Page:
Turquoise the gem of the Gods
by Sunaina Joseph
As all gems, turquoise too, is known for it’s metaphysical properties that have been known and valued by many generations. The blue of the turquoise is said to be have powerful metaphysical properties. As some cultures believe, it awakens feelings of romantic love. Others say that it develops characteristics such as trust and kindness and brings about fair quantities of the much needed wisdom and understanding.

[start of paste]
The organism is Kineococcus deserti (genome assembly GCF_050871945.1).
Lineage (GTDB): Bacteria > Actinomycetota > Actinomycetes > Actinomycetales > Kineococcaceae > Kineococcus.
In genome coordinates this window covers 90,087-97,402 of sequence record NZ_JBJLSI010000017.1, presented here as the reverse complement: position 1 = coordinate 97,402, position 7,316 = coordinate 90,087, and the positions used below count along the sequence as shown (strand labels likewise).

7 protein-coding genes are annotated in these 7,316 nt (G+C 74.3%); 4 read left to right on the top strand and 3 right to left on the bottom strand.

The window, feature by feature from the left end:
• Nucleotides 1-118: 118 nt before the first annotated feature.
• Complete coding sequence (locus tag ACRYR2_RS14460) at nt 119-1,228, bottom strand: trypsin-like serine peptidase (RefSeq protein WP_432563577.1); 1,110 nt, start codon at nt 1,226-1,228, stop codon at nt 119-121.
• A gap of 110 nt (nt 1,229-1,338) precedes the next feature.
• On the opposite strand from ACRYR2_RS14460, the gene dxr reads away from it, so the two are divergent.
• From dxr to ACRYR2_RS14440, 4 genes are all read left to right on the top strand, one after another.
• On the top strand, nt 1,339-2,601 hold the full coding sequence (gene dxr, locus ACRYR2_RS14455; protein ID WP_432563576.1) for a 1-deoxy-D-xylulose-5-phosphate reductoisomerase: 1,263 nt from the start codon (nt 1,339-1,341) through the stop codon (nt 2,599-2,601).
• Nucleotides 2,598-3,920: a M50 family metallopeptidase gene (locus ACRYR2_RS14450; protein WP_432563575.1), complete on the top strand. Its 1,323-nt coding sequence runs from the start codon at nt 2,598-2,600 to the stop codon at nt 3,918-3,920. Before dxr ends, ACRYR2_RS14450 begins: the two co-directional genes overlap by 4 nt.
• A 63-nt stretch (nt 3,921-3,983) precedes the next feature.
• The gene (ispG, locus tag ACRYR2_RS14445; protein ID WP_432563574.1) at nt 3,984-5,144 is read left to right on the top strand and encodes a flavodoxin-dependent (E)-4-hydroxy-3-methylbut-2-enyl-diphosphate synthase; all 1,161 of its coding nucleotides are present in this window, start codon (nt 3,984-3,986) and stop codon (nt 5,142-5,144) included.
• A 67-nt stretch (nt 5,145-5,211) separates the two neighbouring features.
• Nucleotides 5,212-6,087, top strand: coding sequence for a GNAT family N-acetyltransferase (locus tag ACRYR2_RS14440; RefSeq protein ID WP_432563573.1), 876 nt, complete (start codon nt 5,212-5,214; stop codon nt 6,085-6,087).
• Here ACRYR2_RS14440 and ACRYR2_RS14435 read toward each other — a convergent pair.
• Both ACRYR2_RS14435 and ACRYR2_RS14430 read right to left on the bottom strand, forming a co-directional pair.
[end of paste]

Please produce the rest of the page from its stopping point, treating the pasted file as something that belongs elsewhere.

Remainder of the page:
TURQUOISE….THE GEM OF THE GODS
This is the gemstone that is so vivid and distinct, that it has been the source of the name of the color. The gemstone was so revered in ancient Mexico that mere mortals were not permitted to wear it. Turquoise was reserved for the Gods. It has been appreciated in every continent for thousands and thousands of years. Many of these vibrant stones have been found in the ancient Egyptian Tombs. Through research and sources such as these, It has been derived that turquoise has been in use for rituals and adornment since 5500BC. It is also the national gem of Tibet and is used there for making beads, cabochons, carvings and inlays.
Turquoise Jewelry Facts and Figures